By Arnold Schumann, Nathan Boyd, Shaun Sharpe and Jialin Yu
Most vegetable and strawberry crops in Florida are grown on raised, fumigated soil beds covered with plastic mulch and fertigated with drip tape. Fortunately, the plastic mulch suppresses most weeds that would otherwise grow rapidly and outcompete the crops in Florida’s warm subtropical climate.
The open holes that are punched into the plastic during transplanting of the vegetable or strawberry crop also provide access for some weeds to grow beside the transplants. The proximity of these weeds to the crop plants makes them particularly detrimental due to interplant competition for light, water and nutrients.
Nutsedge weeds (both purple and yellow types) are uniquely capable of growing under the plastic mulch and piercing holes through the material with their pointed shoots. Once the nutsedge weeds have pierced the protective plastic, they grow uninhibited and can rapidly overrun vegetable or strawberry beds (Figure 1). Both the weeds emerging through planting holes and the nutsedges were traditionally controlled with methyl bromide fumigation when it was still available. Recent remedies, including new fumigants and pre-emergent (PRE) herbicides that are sprayed onto the formed beds just prior to laying the plastic mulch, have proved less successful (Figure 1).
PRE-EMERGENT HERBICIDE APPLICATION
At the University of Florida Institute of Food and Agricultural Sciences (UF/IFAS) Gulf Coast Research and Education Center (GCREC), research in collaboration with the UF/IFAS Citrus Research and Education Center (CREC) is underway to develop smart sprayers for vegetable and strawberry crops that will efficiently manage weeds growing in Florida plasticulture. The first successful prototype sprayer was designed to precisely spray PRE herbicide only over the open holes in the plastic at the time they are created during the transplant operation. (See the April 2018 VSCNews article “Hole-punch technology dramatically reduces herbicide use.”)
Benefits of precision spraying include combining the spraying operation with hole punching and reducing PRE herbicide use by about 90 percent compared with broadcast-spray applications. Additionally, spraying PRE herbicide on or near the transplant date increases the weed control duration for subsequently germinating weeds.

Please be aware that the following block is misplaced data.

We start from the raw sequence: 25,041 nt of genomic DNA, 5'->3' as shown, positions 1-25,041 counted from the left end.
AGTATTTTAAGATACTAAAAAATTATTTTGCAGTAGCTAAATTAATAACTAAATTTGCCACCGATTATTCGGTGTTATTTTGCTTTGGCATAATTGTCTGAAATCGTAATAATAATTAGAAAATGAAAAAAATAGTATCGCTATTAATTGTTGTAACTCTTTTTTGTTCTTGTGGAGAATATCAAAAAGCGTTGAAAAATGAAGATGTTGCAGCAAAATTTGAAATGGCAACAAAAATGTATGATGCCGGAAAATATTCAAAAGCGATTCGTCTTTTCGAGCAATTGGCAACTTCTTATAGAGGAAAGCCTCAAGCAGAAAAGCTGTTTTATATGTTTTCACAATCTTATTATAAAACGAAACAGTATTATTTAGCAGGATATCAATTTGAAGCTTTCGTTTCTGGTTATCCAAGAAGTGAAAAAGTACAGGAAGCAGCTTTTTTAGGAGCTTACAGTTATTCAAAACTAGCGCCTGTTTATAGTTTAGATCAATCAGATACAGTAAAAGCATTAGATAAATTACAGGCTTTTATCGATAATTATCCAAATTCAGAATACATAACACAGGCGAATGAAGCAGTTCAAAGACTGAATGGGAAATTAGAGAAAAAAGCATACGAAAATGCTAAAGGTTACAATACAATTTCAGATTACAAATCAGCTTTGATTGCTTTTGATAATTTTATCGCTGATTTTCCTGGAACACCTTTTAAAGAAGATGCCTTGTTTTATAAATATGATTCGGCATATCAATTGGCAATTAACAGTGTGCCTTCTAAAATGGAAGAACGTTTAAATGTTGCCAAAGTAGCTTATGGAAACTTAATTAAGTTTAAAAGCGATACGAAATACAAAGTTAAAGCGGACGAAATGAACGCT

The problem of nutsedge weeds growing through the plastic mulch requires a different approach: using properly timed selective post-emergent (POST) herbicide sprays that are safe for the crop. Since nutsedge weeds grow in non-uniform patches over fields, a precision POST spraying solution is required that can identify and spot-spray only the weeds where they occur.
At the CREC, artificial intelligence (AI) research is focusing on developing effective machine vision for autonomous robotic scouting platforms used in citrus under protective screen groves. The deep learning artificial neural networks used in machine learning and vision for scouting citrus were also perfectly suited for accurately detecting the nutsedge weeds in plasticulture (Figure 2).
In 2018, a second prototype smart sprayer equipped with machine vision was developed to selectively control nutsedge weeds in plasticulture vegetable crops by spot-spraying them with POST herbicide. The sprayer uses two independently actuated electric solenoid valves to dispense herbicide sprays as required through two nozzles positioned over each half of the crop bed.
Subsequently, we developed more machine vision solutions to identify other weeds such as Carolina geranium (CG), which is a strongly competitive weed that emerges through the planting holes next to strawberry transplants (Figure 3). The ability to correctly identify a green broadleaf weed (CG) intertwined with a green broadleaf strawberry plant is testimony to the power of AI-based machine vision to address many related situations in agriculture, including smart spraying for crop disease and pest control. As with the hole-punch sprayer, the ability of the machine vision-based sprayer to only spray small targeted areas of the field as needed greatly reduces the amounts of agrochemical required.
Thanks to the recent development of accurate deep learning artificial neural networks and more powerful computer platforms, smart sprayer technology received a major performance boost. With these new tools, precision herbicide sprayers are now being developed for Florida vegetable and strawberry crops. Research to develop smart sprayers for other pest and disease applications of Florida crops will likely follow a similar path.
Acknowledgements: Funding for this research was provided by a Florida Department of Agriculture and Consumer Services Specialty Crop Block Grant and the Florida Strawberry Research and Education Foundation.
Arnold W. Schumann (firstname.lastname@example.org) is a professor at the UF/IFAS CREC in Lake Alfred. Nathan Boyd (email@example.com) is an associate professor and Shaun Sharpe (firstname.lastname@example.org) and Jialin Yu (email@example.com) are postdoctoral associates, all at the UF/IFAS GCREC in Wimauma.
This article was featured in the March issue of VSCNews magazine. To receive future issues of VSCNews magazine, click here.
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